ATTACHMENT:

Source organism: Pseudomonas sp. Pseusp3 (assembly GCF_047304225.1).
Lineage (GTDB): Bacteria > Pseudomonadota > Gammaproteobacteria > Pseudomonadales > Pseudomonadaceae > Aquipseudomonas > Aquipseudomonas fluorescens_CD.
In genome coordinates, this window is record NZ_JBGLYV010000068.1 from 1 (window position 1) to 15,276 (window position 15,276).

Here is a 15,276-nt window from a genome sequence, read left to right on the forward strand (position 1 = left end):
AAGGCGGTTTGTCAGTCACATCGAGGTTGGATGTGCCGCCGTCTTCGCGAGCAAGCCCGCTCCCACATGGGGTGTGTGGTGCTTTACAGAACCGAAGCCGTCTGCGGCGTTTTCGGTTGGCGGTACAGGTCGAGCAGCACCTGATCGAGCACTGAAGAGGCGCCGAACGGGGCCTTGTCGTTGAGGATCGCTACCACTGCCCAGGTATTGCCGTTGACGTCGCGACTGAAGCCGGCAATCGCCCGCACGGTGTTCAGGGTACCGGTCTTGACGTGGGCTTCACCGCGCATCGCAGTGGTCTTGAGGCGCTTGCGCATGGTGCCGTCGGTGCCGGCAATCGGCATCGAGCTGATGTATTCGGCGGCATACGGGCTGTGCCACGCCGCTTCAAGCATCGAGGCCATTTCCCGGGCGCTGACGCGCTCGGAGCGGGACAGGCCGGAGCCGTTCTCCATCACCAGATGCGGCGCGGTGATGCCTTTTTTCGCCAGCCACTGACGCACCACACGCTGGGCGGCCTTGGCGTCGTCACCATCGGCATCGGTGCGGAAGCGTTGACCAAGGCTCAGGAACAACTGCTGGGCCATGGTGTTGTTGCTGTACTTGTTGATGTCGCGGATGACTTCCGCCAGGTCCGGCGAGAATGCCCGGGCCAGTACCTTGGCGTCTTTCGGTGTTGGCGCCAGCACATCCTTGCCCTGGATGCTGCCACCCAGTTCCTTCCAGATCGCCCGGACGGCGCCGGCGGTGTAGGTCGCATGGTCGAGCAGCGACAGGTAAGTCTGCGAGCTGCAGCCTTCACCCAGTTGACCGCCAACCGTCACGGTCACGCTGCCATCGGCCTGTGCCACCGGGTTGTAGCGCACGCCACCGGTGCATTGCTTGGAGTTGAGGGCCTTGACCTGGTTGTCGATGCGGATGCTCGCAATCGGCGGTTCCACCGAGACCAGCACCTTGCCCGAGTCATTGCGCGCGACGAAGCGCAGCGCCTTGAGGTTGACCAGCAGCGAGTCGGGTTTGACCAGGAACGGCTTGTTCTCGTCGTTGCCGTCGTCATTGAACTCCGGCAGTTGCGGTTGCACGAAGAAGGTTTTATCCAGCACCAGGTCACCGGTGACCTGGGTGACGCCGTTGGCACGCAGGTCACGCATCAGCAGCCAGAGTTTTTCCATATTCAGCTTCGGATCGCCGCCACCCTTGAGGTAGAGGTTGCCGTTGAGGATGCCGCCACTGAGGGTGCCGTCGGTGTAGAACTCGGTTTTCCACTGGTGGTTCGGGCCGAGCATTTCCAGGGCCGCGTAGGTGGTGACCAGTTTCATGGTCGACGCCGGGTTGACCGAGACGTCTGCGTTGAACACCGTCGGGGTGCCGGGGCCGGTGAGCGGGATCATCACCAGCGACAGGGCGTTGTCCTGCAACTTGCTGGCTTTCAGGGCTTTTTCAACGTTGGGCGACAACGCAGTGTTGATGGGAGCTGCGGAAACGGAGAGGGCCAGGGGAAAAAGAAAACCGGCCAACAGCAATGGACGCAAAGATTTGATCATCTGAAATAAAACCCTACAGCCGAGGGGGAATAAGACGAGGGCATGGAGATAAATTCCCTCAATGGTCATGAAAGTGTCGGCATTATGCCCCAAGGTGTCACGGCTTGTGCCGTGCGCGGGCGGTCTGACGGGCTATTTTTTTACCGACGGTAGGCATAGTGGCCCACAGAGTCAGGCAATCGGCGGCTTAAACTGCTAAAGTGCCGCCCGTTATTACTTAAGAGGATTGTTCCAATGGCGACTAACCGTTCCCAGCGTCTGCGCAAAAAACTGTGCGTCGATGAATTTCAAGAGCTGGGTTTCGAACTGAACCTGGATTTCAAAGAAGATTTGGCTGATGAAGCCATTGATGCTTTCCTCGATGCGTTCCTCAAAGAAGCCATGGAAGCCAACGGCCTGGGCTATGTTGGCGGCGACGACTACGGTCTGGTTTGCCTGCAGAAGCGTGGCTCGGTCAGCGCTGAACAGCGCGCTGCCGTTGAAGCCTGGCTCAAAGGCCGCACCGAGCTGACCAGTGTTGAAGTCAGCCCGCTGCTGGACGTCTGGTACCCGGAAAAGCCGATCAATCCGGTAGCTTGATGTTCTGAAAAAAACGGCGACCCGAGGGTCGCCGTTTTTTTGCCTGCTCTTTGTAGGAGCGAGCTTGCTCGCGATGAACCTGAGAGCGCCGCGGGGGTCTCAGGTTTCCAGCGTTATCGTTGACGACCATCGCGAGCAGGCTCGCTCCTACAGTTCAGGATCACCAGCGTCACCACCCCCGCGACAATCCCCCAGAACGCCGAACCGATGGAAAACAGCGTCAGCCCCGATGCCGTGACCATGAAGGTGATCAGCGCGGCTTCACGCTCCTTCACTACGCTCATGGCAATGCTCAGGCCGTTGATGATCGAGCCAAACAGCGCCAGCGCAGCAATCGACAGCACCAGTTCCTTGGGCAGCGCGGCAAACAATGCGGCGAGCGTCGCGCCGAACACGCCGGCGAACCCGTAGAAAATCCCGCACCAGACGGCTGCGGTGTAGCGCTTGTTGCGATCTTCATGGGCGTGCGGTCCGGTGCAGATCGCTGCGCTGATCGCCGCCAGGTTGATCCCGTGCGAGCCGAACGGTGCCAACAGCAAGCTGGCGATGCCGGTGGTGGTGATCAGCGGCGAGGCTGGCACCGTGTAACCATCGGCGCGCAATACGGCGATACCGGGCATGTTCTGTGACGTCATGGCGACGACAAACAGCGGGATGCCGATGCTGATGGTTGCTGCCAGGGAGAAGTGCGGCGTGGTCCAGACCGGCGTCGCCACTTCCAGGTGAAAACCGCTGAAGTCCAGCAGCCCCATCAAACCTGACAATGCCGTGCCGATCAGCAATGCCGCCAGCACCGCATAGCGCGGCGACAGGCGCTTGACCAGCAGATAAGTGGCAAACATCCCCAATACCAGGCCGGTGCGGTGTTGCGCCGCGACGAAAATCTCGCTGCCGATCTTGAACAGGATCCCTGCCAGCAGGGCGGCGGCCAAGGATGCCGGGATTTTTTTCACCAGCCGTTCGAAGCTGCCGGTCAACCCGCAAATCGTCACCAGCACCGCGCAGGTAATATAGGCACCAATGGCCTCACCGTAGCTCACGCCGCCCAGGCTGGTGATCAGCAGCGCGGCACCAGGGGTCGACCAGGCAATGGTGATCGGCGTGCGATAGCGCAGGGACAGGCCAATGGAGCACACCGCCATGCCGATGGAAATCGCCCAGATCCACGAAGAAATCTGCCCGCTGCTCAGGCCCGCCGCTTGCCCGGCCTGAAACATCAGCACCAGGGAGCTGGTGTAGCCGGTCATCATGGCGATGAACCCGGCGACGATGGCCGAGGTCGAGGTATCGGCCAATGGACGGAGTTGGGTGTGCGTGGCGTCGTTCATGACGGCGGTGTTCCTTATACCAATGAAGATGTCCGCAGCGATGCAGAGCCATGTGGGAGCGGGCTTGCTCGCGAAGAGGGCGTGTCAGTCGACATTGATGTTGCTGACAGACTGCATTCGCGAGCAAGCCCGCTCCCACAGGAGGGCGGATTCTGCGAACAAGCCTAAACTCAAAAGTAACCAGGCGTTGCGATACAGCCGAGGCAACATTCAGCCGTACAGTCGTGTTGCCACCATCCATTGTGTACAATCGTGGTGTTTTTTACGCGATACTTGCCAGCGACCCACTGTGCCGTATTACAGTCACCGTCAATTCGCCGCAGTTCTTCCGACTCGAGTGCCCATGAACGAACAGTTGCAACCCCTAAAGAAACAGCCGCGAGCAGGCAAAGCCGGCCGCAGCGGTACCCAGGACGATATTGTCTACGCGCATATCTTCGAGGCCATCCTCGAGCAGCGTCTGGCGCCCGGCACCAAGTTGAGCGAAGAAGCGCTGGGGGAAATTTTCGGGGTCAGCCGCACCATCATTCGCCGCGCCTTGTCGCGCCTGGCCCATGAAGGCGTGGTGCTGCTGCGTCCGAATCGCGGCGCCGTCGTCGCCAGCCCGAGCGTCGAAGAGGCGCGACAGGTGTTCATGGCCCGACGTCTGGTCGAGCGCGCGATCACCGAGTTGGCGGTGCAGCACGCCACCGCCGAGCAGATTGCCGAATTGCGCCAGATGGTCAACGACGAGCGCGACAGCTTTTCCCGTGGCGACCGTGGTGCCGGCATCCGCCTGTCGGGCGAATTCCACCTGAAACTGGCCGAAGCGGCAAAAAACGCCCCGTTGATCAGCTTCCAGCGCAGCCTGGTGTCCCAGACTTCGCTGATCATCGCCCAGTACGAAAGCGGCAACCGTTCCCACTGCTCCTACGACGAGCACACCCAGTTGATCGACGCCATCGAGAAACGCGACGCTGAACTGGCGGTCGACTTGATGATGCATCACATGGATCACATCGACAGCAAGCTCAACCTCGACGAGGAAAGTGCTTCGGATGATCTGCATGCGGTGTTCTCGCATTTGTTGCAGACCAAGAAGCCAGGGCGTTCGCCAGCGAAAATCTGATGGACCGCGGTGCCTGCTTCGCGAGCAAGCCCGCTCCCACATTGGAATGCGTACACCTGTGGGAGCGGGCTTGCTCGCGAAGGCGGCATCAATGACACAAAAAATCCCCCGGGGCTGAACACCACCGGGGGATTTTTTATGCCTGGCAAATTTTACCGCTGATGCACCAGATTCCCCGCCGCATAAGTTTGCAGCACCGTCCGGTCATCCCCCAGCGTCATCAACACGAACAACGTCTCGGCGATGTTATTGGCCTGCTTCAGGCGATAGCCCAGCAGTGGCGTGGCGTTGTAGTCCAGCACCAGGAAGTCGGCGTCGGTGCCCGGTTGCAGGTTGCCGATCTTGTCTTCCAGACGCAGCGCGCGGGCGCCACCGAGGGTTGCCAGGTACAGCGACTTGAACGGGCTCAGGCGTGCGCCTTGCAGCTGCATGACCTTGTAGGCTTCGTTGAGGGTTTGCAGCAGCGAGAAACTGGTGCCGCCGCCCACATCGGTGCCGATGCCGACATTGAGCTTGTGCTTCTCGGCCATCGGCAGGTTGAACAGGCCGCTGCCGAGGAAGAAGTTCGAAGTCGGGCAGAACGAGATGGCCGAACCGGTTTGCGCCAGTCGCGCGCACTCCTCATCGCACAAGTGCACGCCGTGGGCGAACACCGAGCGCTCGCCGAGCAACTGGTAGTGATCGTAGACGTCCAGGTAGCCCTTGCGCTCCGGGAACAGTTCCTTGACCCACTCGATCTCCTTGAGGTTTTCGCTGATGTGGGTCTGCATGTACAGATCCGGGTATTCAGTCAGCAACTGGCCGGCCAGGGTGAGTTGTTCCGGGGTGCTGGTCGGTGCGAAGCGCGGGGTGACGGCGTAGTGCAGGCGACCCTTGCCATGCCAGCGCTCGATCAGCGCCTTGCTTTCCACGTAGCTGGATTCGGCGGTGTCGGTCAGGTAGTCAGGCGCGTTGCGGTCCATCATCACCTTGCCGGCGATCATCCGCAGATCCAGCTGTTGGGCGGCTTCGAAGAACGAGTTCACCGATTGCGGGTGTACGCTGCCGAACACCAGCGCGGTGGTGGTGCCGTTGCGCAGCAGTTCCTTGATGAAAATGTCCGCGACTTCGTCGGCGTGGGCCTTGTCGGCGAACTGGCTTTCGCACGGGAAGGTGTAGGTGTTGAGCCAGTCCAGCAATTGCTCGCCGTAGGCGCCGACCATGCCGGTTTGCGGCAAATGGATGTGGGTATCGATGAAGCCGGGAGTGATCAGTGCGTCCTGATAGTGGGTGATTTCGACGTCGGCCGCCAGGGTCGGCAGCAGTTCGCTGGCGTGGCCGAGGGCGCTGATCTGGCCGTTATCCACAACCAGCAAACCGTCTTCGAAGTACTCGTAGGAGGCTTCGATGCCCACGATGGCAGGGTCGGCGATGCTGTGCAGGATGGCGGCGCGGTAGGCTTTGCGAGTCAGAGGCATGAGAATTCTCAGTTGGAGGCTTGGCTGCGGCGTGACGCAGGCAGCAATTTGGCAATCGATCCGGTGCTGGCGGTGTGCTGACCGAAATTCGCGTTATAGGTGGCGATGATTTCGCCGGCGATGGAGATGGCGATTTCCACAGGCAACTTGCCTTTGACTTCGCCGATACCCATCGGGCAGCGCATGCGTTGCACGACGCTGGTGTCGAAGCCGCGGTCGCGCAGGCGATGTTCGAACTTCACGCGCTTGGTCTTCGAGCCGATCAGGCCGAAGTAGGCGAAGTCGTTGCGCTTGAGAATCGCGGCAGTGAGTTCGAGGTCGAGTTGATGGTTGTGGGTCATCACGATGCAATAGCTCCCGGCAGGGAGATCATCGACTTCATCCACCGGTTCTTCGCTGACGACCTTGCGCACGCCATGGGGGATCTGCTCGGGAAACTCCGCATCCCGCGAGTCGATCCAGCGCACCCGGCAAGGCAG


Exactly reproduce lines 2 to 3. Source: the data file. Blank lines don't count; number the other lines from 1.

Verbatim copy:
Lineage (GTDB): Bacteria > Pseudomonadota > Gammaproteobacteria > Pseudomonadales > Pseudomonadaceae > Aquipseudomonas > Aquipseudomonas fluorescens_CD.
In genome coordinates, this window is record NZ_JBGLYV010000068.1 from 1 (window position 1) to 15,276 (window position 15,276).